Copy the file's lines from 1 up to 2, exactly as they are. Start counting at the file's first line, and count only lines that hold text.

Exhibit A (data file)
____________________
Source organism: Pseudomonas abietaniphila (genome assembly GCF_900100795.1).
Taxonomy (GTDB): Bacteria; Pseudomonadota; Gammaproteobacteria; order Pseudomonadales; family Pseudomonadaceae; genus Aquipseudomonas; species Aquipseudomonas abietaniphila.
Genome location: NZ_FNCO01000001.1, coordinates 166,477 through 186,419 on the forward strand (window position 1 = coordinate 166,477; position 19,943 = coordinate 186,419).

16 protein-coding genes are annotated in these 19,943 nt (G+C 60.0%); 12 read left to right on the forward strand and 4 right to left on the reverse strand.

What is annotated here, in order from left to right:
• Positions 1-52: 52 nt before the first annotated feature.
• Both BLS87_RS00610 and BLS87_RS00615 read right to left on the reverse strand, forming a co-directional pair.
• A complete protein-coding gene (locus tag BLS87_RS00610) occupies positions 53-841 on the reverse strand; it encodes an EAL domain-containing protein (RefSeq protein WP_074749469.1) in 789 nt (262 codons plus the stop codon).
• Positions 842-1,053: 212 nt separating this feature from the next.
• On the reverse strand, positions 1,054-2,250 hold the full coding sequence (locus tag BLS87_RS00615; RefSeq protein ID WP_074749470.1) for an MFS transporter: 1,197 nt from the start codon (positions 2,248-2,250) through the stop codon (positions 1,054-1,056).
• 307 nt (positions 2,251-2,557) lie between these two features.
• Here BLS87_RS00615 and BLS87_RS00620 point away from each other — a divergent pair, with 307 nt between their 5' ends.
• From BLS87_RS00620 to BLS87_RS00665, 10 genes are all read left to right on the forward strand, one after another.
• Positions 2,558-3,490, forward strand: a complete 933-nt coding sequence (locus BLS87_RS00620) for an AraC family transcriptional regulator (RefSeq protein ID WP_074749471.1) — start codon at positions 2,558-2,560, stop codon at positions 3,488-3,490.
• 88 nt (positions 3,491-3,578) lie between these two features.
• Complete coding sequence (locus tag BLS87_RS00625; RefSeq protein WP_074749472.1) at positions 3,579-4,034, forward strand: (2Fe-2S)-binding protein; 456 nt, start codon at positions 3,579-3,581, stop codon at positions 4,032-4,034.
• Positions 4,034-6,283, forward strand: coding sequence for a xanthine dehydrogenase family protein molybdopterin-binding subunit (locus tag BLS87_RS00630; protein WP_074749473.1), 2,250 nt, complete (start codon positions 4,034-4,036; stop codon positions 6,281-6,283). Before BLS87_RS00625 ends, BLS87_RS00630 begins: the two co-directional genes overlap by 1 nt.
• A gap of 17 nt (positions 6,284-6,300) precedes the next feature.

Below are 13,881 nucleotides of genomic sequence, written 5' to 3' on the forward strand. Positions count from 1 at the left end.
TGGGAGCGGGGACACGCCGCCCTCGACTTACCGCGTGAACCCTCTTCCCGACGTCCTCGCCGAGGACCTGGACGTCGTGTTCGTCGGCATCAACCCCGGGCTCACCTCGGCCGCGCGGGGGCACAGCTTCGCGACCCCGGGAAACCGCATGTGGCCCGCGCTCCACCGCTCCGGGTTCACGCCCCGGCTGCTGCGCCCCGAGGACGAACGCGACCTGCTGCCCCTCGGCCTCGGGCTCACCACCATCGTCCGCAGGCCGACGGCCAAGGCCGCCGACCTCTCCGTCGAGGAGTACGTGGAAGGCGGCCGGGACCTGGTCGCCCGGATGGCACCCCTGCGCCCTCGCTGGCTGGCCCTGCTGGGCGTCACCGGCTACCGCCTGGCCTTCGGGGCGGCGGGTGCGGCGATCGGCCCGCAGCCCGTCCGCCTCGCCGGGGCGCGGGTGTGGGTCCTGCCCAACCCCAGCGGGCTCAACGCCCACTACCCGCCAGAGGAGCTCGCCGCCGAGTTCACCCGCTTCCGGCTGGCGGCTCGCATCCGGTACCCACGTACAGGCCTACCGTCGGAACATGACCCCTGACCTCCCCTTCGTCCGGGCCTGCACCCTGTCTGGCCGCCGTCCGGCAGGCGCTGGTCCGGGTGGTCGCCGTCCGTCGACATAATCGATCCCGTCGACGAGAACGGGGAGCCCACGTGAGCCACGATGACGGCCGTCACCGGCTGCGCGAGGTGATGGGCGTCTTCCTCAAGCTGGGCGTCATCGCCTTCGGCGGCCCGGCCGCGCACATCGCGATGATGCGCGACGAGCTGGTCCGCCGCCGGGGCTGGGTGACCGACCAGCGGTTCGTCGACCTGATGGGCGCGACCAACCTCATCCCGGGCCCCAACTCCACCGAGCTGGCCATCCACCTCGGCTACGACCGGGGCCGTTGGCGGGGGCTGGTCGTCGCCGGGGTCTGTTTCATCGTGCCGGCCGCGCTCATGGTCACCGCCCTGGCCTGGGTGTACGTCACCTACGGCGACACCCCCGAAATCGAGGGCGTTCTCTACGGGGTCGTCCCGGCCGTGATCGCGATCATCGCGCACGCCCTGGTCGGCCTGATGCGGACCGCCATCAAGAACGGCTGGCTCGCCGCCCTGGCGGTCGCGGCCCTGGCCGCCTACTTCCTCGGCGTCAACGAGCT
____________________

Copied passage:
Source organism: Pseudomonas abietaniphila (genome assembly GCF_900100795.1).
Taxonomy (GTDB): Bacteria; Pseudomonadota; Gammaproteobacteria; order Pseudomonadales; family Pseudomonadaceae; genus Aquipseudomonas; species Aquipseudomonas abietaniphila.